inside the rihanna navy: her most extreme super-fans speak out
An exploration of one of the most passionate fandoms in pop history.
Photography Eric Chakeen
Emily Graily, a student from California, saved up her money for two years to score VIP tickets to Rihanna's "Anti" tour. When the only VIP front row tickets left were for the Hartford, Connecticut show, she traveled across the country, with a painstakingly handmade replica of the Giambattista Valli hot pink pouf of a dress the singer wore to the 2015 Grammys. And a mask, with the doodle that has been Rihanna's internet-iconic Instagram avatar since forever. The costume got her backstage to meet RiRi, and it was only one of many Rihanna outfits that she remakes by hand and posts to her Instagram account.
Emily is one of several Rihanna fans I've talked to this year, loyal sailors in the Rihanna Navy. Owen Lauer, a 19-year-old who works at a car dealership in Pennsylvania, has Roy Nachum's "Anti" cover art tattooed on his arm. Sebastian Napolitano of Queens has come to actual blows with a member of the Beyoncé Beyhive.
Rihanna's record sales rival The Beatles' at this point. And in some ways, her fan base is just as fierce, if not fiercer, than the weeping and fainting adolescents who worshipped the Fab Four. Or, over 200 years earlier, the devotees of pianist Franz Liszt who experienced a kind of madness at his concerts: Lisztomania. The Rihanna Navy has taken fandom to a new level because it is turbo-charged by social media, with hundreds of fan accounts on Twitter, Tumblr, and Instagram spreading love, vitriol, inanities, and creativity. When i-D released its Rihanna cover in January 2015, there were countless fan art homages within hours.
The origin of the Navy term is disputed. Some say it came about after she starred in the 2012 movie Battleship, others claim it developed in a fan forum as a riff on the lyrics of "G4L" ("We're an army / better yet, a navy / better yet, crazy). Regardless, it works. "The Navy fights for the country, we fight for Rihanna," says Eric Nathaniel Best, who works in retail sales and, like Rihanna, is from the Barbados.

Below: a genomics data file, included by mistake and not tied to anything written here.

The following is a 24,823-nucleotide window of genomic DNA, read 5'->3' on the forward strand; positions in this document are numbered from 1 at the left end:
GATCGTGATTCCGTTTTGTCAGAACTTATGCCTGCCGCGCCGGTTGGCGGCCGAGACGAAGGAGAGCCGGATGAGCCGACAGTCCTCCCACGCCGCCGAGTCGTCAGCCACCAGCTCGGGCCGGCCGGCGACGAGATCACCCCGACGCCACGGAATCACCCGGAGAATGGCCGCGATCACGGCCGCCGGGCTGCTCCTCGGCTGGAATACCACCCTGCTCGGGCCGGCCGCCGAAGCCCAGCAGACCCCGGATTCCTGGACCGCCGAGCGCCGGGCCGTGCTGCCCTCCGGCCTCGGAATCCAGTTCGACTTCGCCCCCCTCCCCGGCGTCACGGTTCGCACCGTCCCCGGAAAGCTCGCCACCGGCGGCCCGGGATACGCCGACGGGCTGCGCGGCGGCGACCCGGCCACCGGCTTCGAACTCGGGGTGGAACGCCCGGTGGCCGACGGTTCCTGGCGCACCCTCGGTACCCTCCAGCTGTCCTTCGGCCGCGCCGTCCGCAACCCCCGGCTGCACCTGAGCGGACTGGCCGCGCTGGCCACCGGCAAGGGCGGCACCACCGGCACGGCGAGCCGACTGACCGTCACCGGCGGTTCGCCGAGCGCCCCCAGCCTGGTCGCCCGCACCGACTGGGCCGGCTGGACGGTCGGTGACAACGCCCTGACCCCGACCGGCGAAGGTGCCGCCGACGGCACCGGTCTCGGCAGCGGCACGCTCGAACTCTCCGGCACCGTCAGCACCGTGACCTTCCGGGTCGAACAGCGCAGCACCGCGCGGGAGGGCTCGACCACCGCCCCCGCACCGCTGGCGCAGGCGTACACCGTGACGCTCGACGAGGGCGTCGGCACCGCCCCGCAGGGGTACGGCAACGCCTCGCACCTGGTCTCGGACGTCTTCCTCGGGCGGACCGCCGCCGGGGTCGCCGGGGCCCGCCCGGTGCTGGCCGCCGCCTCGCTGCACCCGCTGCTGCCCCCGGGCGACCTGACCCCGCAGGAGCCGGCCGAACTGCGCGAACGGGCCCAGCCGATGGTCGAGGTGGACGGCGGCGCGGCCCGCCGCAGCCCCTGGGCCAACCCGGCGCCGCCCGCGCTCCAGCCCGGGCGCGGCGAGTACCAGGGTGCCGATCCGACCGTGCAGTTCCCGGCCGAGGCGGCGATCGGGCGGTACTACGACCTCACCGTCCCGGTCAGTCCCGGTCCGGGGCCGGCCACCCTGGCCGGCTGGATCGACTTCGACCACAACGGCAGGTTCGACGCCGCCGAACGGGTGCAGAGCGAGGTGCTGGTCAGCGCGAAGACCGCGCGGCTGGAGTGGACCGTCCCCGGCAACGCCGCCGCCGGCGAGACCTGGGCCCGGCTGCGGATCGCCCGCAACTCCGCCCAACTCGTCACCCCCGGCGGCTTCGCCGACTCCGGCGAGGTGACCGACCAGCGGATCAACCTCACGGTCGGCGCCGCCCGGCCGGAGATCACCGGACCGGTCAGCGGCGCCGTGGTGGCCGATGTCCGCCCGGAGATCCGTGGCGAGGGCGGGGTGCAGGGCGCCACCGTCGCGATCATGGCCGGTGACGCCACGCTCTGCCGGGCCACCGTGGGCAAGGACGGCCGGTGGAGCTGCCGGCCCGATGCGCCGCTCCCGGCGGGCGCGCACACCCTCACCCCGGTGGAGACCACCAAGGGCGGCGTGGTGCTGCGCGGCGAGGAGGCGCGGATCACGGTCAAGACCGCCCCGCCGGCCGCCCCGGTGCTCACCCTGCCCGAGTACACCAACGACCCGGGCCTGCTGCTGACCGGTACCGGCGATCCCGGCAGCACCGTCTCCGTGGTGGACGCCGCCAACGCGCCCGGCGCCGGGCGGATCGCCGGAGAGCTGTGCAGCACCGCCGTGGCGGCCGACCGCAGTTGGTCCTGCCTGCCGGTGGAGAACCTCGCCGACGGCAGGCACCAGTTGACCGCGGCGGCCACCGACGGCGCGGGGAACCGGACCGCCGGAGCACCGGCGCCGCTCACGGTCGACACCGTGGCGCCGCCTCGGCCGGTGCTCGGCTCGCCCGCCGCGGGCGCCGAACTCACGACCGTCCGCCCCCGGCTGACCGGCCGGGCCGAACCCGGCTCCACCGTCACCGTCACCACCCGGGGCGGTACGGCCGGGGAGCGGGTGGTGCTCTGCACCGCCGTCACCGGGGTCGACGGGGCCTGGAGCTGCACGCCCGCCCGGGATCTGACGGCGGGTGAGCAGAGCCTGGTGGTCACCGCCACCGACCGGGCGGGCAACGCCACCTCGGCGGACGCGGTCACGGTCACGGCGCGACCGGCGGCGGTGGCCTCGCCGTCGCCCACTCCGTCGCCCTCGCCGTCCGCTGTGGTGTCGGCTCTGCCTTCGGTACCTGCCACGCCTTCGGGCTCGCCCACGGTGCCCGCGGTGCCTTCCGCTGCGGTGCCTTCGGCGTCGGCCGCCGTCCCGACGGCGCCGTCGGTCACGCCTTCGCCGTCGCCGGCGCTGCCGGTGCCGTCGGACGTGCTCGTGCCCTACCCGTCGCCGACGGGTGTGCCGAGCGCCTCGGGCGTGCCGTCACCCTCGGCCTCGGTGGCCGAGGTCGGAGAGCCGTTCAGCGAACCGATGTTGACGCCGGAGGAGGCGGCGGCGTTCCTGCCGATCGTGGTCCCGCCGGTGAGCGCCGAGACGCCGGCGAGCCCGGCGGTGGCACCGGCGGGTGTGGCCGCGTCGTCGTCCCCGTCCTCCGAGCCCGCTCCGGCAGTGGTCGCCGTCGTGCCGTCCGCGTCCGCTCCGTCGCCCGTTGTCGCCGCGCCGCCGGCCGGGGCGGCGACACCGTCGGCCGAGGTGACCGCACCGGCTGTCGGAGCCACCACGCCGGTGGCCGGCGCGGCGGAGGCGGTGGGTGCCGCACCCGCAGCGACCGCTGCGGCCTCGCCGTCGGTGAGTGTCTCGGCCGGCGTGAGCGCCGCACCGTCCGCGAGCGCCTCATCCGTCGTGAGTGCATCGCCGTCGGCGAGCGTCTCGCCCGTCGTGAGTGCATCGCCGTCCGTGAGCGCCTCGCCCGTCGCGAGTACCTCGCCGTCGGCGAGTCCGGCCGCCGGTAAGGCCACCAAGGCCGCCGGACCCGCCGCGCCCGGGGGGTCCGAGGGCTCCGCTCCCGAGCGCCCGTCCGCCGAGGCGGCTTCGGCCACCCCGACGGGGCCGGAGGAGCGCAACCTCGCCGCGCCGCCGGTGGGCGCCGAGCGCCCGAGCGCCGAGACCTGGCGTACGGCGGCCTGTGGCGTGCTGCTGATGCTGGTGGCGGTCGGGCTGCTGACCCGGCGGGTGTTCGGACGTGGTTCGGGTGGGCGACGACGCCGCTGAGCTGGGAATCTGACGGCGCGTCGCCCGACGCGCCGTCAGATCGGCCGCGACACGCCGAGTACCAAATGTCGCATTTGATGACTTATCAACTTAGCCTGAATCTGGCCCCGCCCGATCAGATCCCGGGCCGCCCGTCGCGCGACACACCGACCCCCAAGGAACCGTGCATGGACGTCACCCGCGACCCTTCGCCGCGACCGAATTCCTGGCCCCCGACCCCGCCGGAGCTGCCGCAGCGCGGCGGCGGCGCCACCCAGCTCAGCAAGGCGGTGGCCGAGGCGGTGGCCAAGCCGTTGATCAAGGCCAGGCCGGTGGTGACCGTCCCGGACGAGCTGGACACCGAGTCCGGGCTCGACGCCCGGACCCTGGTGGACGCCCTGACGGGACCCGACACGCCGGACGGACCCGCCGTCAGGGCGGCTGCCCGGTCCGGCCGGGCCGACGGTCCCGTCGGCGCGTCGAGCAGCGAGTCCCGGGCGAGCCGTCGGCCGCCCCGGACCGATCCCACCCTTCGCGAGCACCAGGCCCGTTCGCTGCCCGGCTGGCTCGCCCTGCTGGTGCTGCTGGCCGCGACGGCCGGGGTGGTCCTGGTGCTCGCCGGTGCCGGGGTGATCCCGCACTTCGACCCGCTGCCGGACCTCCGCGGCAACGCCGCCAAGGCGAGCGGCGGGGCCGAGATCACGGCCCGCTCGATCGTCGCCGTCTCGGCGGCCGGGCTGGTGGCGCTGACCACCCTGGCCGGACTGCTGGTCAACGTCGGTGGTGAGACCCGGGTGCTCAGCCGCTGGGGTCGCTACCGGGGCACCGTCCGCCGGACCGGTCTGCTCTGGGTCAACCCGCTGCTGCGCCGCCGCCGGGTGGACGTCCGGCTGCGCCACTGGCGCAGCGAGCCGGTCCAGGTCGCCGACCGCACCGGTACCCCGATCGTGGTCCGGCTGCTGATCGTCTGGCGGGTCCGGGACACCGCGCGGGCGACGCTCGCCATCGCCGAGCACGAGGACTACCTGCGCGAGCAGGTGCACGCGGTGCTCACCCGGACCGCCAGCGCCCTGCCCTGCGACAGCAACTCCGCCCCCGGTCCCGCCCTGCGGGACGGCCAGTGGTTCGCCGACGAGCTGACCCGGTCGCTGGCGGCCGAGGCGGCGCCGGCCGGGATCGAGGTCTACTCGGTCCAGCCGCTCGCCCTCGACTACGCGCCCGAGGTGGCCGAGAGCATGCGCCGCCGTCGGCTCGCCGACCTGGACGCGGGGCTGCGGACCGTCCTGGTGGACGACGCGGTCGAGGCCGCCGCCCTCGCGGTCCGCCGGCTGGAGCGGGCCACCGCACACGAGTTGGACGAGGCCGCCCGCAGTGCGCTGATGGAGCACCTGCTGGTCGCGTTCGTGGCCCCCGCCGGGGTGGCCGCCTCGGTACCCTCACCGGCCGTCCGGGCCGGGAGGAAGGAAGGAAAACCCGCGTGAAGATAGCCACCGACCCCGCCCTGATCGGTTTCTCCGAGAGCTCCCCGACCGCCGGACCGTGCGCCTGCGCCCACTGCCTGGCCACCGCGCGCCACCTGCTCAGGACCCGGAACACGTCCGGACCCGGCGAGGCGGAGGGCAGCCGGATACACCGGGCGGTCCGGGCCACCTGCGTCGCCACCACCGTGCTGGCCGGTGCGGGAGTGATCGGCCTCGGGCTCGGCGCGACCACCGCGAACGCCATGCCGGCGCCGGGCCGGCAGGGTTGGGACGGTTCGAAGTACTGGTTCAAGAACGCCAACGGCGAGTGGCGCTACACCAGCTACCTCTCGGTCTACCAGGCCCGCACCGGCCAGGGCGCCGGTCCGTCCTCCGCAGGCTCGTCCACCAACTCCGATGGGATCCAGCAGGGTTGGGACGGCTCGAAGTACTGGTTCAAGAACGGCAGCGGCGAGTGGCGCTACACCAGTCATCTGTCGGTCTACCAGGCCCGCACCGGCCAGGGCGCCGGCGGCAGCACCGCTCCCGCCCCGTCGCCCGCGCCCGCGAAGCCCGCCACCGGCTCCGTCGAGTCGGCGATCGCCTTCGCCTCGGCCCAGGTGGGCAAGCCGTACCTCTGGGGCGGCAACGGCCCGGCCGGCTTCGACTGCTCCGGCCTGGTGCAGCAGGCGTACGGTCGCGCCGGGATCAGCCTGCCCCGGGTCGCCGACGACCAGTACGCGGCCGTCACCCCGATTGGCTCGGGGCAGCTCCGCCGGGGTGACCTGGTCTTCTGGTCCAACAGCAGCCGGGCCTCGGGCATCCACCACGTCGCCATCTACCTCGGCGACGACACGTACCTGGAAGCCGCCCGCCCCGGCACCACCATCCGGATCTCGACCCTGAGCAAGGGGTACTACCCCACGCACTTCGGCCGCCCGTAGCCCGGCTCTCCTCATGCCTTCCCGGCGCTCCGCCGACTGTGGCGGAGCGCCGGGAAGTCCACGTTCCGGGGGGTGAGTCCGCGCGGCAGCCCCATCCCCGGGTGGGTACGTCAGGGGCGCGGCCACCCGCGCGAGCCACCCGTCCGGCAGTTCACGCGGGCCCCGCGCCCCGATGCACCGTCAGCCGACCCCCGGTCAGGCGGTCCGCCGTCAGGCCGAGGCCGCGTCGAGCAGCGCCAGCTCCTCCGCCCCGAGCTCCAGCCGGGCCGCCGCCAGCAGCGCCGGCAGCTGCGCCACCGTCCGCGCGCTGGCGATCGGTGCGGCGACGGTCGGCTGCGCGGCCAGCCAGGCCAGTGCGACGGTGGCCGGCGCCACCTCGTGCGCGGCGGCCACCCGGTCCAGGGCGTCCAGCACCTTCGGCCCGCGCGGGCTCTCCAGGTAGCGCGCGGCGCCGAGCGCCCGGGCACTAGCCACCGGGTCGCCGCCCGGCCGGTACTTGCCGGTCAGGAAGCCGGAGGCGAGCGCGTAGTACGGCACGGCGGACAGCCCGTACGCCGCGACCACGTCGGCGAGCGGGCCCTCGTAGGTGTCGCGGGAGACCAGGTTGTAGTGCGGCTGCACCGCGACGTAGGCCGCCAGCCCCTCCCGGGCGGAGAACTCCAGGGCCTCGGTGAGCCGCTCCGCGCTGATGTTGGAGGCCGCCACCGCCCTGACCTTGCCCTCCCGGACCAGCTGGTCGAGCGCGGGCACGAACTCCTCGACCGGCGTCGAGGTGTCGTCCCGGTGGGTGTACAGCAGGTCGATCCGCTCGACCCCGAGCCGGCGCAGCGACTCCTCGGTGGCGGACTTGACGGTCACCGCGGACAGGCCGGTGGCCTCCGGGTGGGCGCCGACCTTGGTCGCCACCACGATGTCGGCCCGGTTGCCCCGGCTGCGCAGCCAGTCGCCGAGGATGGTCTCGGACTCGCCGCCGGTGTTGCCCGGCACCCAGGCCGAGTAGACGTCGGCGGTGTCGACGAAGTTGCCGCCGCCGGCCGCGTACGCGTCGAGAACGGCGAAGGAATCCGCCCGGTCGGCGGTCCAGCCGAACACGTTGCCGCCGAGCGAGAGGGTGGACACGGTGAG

But what is it about this 28-year-old woman that inspires young people to tattoo her face on their bodies, to defend her rabidly on Twitter, and to spend their hard-earned money on thousands of dollars worth of Rihanna perfume, clothing, and pillows? She's a supernova to be sure, but there are other deeply talented, genetically blessed entertainers that don't have an army behind them (Joanna Newsom fans don't wait outside her hotel for hours in the snow, to my knowledge).
According to the fans I spoke to, Rihanna is special because she is always, unabashedly herself. She came from a poor family in the Caribbean, like many of them (watching her father struggle with addiction in Bridgetown, Barbados). And then went on to became one of the most fearless, confident stars that ever lived. She wears what she likes, she does what she wants, she sings what she feels. Ask a Rihanna fan why they love her (as I did, many times), and they'll respond: "She doesn't give a fuck." And if you're a young, creative person trying to figure out his place in the world, that is riveting.
"She's not trying to be anybody's role model," says Emily Graily. That's definitely part of the Rihanna story. One of her best-selling sweatshirts even has the words "Role Model" crossed out. But the irony is that RiRi's insouciance has made her the ultimate role model for thousands of young people around the world. Her fan base is strong in pretty much every country. Rihanna Daily, one of the biggest fan sites, is run internationally by a Brazilian and a Pole. Many people learn English to be able to understand her music. But it's arguably in America, her adoptive home, where she's had the biggest impact on young people's lives.